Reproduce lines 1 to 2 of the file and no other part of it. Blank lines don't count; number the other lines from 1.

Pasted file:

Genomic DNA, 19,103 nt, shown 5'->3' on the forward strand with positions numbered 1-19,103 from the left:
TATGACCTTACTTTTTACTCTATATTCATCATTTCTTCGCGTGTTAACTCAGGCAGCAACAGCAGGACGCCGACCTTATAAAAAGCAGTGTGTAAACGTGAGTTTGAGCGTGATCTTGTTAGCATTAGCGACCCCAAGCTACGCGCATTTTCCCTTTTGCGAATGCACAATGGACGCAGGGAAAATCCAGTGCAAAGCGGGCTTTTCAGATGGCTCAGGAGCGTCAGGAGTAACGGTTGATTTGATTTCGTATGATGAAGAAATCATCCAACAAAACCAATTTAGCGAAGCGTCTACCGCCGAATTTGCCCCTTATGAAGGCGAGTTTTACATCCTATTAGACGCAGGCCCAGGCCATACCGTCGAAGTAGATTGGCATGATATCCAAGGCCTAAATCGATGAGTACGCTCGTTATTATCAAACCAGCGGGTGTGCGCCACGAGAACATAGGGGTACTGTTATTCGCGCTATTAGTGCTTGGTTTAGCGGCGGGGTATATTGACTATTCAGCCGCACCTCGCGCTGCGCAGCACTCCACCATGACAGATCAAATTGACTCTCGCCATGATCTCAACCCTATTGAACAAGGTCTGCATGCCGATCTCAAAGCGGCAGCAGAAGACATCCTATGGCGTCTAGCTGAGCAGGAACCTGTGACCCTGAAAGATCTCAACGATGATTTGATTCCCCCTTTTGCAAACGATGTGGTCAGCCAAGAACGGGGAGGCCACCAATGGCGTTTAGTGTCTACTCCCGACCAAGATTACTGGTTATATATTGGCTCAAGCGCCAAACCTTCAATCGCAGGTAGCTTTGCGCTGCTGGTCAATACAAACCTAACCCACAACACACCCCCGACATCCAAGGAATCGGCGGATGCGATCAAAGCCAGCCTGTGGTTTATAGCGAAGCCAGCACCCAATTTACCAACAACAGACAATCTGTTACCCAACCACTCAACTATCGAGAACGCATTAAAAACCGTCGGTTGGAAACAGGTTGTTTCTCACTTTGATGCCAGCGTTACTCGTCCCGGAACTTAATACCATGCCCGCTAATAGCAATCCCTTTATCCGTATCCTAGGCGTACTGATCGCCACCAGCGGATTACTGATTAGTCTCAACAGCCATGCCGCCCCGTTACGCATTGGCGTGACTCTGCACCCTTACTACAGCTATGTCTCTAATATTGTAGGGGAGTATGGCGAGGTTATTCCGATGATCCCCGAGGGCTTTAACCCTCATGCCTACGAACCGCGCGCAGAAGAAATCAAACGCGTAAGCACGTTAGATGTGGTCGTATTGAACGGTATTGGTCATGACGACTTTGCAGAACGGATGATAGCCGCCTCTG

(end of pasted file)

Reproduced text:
Genomic DNA, 19,103 nt, shown 5'->3' on the forward strand with positions numbered 1-19,103 from the left:
TATGACCTTACTTTTTACTCTATATTCATCATTTCTTCGCGTGTTAACTCAGGCAGCAACAGCAGGACGCCGACCTTATAAAAAGCAGTGTGTAAACGTGAGTTTGAGCGTGATCTTGTTAGCATTAGCGACCCCAAGCTACGCGCATTTTCCCTTTTGCGAATGCACAATGGACGCAGGGAAAATCCAGTGCAAAGCGGGCTTTTCAGATGGCTCAGGAGCGTCAGGAGTAACGGTTGATTTGATTTCGTATGATGAAGAAATCATCCAACAAAACCAATTTAGCGAAGCGTCTACCGCCGAATTTGCCCCTTATGAAGGCGAGTTTTACATCCTATTAGACGCAGGCCCAGGCCATACCGTCGAAGTAGATTGGCATGATATCCAAGGCCTAAATCGATGAGTACGCTCGTTATTATCAAACCAGCGGGTGTGCGCCACGAGAACATAGGGGTACTGTTATTCGCGCTATTAGTGCTTGGTTTAGCGGCGGGGTATATTGACTATTCAGCCGCACCTCGCGCTGCGCAGCACTCCACCATGACAGATCAAATTGACTCTCGCCATGATCTCAACCCTATTGAACAAGGTCTGCATGCCGATCTCAAAGCGGCAGCAGAAGACATCCTATGGCGTCTAGCTGAGCAGGAACCTGTGACCCTGAAAGATCTCAACGATGATTTGATTCCCCCTTTTGCAAACGATGTGGTCAGCCAAGAACGGGGAGGCCACCAATGGCGTTTAGTGTCTACTCCCGACCAAGATTACTGGTTATATATTGGCTCAAGCGCCAAACCTTCAATCGCAGGTAGCTTTGCGCTGCTGGTCAATACAAACCTAACCCACAACACACCCCCGACATCCAAGGAATCGGCGGATGCGATCAAAGCCAGCCTGTGGTTTATAGCGAAGCCAGCACCCAATTTACCAACAACAGACAATCTGTTACCCAACCACTCAACTATCGAGAACGCATTAAAAACCGTCGGTTGGAAACAGGTTGTTTCTCACTTTGATGCCAGCGTTACTCGTCCCGGAACTTAATACCATGCCCGCTAATAGCAATCCCTTTATCCGTATCCTAGGCGTACTGATCGCCACCAGCGGATTACTGATTAGTCTCAACAGCCATGCCGCCCCGTTACGCATTGGCGTGACTCTGCACCCTTACTACAGCTATGTCTCTAATATTGTAGGGGAGTATGGCGAGGTTATTCCGATGATCCCCGAGGGCTTTAACCCTCATGCCTACGAACCGCGCGCAGAAGAAATCAAACGCGTAAGCACGTTAGATGTGGTCGTATTGAACGGTATTGGTCATGACGACTTTGCAGAACGGATGATAGCCGCCTCTG